In India, comedians can face arrest for making the wrong kind of jokes

Updated 7:14 PM ET, Sat February 12, 2022

(CNN)This time last year Nalin Yadav was detained in an Indian prison, not knowing when he would be let out.

"I didn't understand how or why this happened to me," said the 26-year-old stand-up comedian, who spent almost two months behind bars. "I couldn't sleep or eat. I had anxiety attacks. My mind wouldn't stop racing."
His alleged crime? Organizing and opening a show for a comic he says he had met just five minutes earlier -- a Muslim comedian accused of telling jokes that insulted the Hindu faith.
He and four others have pleaded not guilty over allegedly hurting and outraging religious sentiment during a comedy show last January. They are still awaiting trial for the charges and face three years in prison if convicted.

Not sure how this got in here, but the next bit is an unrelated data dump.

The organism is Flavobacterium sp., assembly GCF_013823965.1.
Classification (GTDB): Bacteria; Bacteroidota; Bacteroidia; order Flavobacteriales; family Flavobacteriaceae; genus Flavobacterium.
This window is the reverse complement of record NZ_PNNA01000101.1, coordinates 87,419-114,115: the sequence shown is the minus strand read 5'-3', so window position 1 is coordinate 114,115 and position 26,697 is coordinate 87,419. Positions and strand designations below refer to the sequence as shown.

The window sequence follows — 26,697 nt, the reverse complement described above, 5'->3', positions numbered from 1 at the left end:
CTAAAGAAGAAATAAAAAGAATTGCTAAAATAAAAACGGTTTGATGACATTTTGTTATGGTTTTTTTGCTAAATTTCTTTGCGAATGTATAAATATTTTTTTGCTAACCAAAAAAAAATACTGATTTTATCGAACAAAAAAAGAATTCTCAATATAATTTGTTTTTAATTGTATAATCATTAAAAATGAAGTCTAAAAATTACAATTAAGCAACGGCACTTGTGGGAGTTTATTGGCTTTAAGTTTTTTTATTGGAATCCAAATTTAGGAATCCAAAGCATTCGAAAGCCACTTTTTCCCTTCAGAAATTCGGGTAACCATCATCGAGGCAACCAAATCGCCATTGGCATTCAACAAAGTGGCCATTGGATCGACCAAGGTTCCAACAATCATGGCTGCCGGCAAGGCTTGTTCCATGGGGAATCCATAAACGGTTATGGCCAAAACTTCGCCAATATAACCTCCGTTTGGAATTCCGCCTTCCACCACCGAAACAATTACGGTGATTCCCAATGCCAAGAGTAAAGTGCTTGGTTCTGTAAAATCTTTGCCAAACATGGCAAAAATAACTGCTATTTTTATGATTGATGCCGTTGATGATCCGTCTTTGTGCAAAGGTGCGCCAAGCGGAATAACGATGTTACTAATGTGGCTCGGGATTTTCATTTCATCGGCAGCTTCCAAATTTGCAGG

While comedy can be polarizing all over the world, in India telling jokes about Hinduism or being associated with someone who insults the majority faith can be enough to prompt legal action.
Experts say India's colonial-era laws are being used by Prime Minister Narendra Modi's Hindu-nationalist Bharatiya Janata Party (BJP) government to quash criticism and encourage self-censorship.
At the same time, authorities have been accused of turning a blind eye to vitriolic comme